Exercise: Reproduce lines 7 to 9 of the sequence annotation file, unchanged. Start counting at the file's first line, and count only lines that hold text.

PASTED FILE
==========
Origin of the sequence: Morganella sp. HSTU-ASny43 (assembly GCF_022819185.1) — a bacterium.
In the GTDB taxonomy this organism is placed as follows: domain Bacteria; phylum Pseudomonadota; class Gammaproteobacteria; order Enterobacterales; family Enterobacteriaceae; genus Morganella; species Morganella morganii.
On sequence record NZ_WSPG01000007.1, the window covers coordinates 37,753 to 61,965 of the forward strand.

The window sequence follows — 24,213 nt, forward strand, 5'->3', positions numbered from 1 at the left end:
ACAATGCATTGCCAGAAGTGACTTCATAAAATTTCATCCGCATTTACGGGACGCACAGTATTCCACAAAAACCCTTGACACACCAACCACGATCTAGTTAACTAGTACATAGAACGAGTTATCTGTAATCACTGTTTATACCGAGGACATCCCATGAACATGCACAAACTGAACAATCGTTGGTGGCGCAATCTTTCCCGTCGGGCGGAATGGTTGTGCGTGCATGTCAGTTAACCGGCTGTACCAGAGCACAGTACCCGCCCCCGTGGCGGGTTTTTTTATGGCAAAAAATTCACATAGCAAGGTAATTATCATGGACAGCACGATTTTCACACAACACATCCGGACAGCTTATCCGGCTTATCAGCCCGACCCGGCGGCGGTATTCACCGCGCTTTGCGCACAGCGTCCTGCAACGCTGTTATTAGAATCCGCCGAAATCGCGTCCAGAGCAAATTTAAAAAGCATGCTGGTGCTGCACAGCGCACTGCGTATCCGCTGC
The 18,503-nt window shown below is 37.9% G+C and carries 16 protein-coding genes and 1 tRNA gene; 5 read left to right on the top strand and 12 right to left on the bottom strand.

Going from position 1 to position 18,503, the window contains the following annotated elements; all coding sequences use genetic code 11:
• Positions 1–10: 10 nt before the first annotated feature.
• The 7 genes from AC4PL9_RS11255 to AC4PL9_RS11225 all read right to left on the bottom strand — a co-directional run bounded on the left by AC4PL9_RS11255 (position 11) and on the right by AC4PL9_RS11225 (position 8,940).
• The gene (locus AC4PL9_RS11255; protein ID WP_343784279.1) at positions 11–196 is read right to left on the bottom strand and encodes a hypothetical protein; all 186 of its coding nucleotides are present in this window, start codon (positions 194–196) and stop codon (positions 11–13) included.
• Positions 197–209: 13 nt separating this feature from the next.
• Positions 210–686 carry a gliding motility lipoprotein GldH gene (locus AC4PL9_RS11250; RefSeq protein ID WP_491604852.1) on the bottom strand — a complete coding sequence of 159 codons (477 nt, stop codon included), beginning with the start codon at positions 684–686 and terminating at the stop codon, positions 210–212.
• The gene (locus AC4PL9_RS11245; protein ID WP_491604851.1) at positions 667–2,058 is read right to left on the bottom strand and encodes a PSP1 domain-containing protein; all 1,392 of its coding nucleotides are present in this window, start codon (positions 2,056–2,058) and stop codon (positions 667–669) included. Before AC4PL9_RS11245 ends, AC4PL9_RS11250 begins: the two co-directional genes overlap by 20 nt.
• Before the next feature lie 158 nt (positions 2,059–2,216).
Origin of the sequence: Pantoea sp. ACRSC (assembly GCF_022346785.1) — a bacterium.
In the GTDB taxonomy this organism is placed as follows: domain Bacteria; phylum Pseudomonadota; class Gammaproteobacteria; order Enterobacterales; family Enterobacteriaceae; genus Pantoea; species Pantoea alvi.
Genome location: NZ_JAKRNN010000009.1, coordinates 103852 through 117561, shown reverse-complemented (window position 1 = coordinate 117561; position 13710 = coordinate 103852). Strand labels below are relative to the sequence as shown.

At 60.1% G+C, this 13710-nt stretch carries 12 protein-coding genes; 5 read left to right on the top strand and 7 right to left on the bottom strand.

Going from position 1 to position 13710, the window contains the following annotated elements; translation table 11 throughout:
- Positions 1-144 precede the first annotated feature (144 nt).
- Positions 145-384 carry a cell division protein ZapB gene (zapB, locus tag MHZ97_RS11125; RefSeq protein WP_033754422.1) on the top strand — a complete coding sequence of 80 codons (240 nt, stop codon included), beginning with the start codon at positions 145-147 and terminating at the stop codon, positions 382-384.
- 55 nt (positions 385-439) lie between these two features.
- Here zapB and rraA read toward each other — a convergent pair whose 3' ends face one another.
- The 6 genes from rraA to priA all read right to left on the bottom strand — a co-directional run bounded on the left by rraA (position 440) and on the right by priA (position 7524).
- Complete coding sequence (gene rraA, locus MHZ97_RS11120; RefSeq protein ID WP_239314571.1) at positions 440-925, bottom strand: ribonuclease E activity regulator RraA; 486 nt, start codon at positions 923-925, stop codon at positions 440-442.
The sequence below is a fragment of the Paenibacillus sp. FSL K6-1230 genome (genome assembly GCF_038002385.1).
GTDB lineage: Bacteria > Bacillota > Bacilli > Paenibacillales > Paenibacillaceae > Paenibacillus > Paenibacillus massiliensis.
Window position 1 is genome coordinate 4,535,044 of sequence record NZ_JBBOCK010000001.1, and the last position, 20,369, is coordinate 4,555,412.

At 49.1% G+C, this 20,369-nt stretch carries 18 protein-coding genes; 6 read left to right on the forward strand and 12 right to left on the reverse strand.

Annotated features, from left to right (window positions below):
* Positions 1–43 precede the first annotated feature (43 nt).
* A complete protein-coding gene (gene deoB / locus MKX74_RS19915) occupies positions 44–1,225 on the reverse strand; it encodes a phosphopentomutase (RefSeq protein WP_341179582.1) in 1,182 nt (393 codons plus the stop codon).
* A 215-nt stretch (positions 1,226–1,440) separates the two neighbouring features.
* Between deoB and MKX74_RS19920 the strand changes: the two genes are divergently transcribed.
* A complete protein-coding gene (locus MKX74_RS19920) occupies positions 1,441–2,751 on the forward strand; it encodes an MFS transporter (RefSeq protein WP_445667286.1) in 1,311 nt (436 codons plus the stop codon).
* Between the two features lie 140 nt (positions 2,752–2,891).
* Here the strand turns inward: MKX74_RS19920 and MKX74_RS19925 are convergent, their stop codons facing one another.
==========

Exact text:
Going from position 1 to position 18,503, the window contains the following annotated elements; all coding sequences use genetic code 11:
• Positions 1–10: 10 nt before the first annotated feature.
• The 7 genes from AC4PL9_RS11255 to AC4PL9_RS11225 all read right to left on the bottom strand — a co-directional run bounded on the left by AC4PL9_RS11255 (position 11) and on the right by AC4PL9_RS11225 (position 8,940).